The Luke Kornet contest, explained: Does Celtics center’s eclipse technique on defense actually work?

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Call it “The Kornet Contest,” as Celtics announcer Brian Scalabrine does, or “The Eclipse,” as Luke Kornet has named it. Whatever the move goes by, it is instantly recognizable.

Kornet, the backup center for the Celtics, has become a viral sensation for his trademark defensive maneuver. Dating back to last season, Kornet has jumped from absurd distances in an attempt to distract jump shooters.

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Kornet has zero chance of tipping the ball on his vertical leaps. But he believes that he can block the view of the shooter, like an eclipse blocking the sun or the moon.

“It can look really dumb, but it seems to be pretty effective,” Kornet told Jared Weiss of The Athletic.

As ridiculous as the move looks, it has drawn the attention of Boston fans and broadcasters. When it is successful, it is met with delight by Scalabrine.

Does Luke Kornet’s contest technique actually work?

There has been plenty of talk about whether Kornet’s eclipse actually affects shots. It’s kind of hard to believe that it has any impact given how goofy it looks, and there hasn’t really been much data to prove its effectiveness one way or another — until now.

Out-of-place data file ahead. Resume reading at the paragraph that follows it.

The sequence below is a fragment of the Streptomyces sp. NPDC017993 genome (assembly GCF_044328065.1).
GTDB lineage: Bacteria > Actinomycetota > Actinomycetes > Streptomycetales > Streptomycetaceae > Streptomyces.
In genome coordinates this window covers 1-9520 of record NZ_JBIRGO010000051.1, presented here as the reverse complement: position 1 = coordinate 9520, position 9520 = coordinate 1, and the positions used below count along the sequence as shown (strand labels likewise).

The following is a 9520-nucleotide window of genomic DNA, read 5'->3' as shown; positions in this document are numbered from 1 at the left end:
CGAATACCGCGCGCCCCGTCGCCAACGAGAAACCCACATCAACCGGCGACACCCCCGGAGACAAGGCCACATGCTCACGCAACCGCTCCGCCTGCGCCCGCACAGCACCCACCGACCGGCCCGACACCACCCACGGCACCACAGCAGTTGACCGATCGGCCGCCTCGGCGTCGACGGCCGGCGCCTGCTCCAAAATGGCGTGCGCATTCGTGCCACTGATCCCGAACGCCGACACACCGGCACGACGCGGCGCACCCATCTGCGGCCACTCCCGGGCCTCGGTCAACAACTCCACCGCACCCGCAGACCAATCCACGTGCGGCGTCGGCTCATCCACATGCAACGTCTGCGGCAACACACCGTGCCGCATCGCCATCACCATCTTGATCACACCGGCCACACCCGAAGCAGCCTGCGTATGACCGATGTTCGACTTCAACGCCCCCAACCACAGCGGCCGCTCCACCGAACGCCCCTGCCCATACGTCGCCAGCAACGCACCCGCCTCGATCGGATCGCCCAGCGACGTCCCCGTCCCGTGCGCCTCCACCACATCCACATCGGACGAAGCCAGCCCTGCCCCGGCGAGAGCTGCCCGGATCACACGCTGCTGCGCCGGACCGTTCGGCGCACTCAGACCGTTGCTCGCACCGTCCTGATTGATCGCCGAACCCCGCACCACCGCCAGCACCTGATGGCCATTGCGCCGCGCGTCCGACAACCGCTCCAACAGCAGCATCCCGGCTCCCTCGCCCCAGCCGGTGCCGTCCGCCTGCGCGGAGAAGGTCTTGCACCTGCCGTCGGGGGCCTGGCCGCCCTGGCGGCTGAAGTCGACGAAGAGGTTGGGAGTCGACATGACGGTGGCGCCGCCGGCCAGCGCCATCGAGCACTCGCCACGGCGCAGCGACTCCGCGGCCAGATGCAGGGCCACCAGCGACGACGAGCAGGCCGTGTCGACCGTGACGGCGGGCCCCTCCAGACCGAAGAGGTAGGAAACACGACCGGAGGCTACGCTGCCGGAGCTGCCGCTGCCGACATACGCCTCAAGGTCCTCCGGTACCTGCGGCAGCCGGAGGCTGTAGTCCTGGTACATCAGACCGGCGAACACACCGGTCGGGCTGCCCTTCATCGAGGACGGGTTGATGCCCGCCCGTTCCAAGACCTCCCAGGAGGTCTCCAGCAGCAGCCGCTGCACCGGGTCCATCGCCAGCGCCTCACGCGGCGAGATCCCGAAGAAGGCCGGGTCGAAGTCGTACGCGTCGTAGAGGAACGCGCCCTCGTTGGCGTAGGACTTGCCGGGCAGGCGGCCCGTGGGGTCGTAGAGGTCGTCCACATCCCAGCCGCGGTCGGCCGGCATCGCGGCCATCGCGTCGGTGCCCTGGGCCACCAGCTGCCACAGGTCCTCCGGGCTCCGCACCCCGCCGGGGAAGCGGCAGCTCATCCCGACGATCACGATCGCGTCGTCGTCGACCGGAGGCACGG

I tried to track Kornet’s eclipses, and it wasn’t easy. The NBA provides shot contest data for the closest defender, but Kornet is so far away from shooters that most of his contests don’t register in the league’s tracking data.

You read that right — Kornet broke the NBA’s stats database.

I went through a handful of Celtics games and also monitored social media to mark down when anyone tweeted about Kornet using the technique. That resulted in 18 incidences of it being used through Dec. 6.

Here’s how shooters have fared against Kornet:

Of the 18 eclipses that I was able to track down, shooters were only successful on five attempts. What makes those results even more impressive is that most of these shots were wide open.

League average on 3-pointers with six or more feet of space was at 38 percent as of Dec. 1. Shooters have hit only 28 percent of those attempts against Kornet’s move.

Skepticism is understandable — eighteen shots is obviously a tiny sample size — but some players seem to be buying in. Kornet’s teammate, Marcus Smart, successfully pulled off the maneuver against Monte Morris, and Pistons big man Jalen Duren has started using it effectively, too.

As silly as it looks, “The Eclipse” may be making its way throughout the NBA.





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